Everybody who knows me, knows about my rather tense relationship with
electricity. In combination with the maritime environment it actually
becomes (pause for the f-word) voodoo.
The wind veered south just before 3 am so Nelly Rose went on a heading for
Australia. That doesn’t figure in any of our immediate plans for the near
future, so – as it was changeover time for the watch anyway – Tim woke me up
and we decided to tack! For the first time at least since Panama, probably
since Colombia and maybe even further back Nelly Rose was sailing  on
starboard tack (for my Dutch friends and relatives: over bakboord).
The wind was dying however and at 4 am I was left with no choice but to use
our last volts and amps in the engine battery for what was supposedly the
last time we could start the engine. That in itself was enough to cause
ample anxiety, but on top of that it meant handsteering the boat. So,
dressed up in all my layers of Musto clothing that had already been
retrieved from the furthest corners of our storage capabilities over the
last few weeks, I sat down behind the large wheel and started handsteering
with my feet (that allows me to keep my hands stuck deep down in my pockets.
As one steers the boat there is not a great deal more to do than to focus on
the desired heading on the compass and to keep the needle there. If I allow
my mind to wander too much, so will the boat, so there is just enough going
on up there to keep me from falling asleep. That would really set the boat
wandering. The one thought that really persistently kept coming back was my
curiosity about the residual charge left in the engine battery. I was hoping
to see more than 12.5 V as I felt that would give me a reasonable shot at
one more start of our Yanmar diesel engine, that really never needs more
than a half turn on the crank to spring into life. It wouldn’t go away, so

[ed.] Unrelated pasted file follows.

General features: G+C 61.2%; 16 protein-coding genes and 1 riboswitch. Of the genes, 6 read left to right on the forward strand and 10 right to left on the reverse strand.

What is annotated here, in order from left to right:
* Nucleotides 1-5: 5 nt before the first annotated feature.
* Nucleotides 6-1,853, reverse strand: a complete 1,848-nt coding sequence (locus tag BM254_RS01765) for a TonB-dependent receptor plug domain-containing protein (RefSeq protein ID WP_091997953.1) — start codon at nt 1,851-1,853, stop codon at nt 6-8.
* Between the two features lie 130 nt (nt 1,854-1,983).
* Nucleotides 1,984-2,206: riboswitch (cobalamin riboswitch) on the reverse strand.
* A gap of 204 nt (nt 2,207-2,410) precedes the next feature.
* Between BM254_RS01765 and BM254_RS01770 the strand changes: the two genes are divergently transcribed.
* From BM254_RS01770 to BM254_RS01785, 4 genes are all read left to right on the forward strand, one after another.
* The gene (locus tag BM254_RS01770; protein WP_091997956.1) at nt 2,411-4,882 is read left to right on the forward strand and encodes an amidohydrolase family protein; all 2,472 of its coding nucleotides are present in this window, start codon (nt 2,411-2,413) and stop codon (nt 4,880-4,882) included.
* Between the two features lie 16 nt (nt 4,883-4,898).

finally I gave in to the urge to go down and have look. If I tighten the
screw on the wheel when NR is reasonably stable pointing in the right
direction it fixes it so, that I can just about dash down and do what I have
to do (no number two) and make it back up before she has decided to go on a
reverse course. So, I fixed the course, dashed down, looked at the voltage
meter and saw 13.2 V for the engine battery. It had been charged! Whether
the cure is permanent is highly questionable, but it has lasted long enough
to give me the certainty of that hither elusive extra start.
A check of the voltage on the house batteries showed that they too were
being charged, so I quickly engaged the autopilot. Freedom!
I immediately sat down to write to share my delight and also switched on the
refrigerator with the thought of a celebratory cold beer tonight. However
I’ve switched it off already, as the readings on the voltage meter seem to
indicate a recurring fault. I’m only getting 12.9 V there and on a float
charge that should still be just above 13 V, but heck, we can start our
engine once more and run the autopilot on this charge and later on the solar
panels for as long as that lasts. Probably no more handsteering today. Yeah.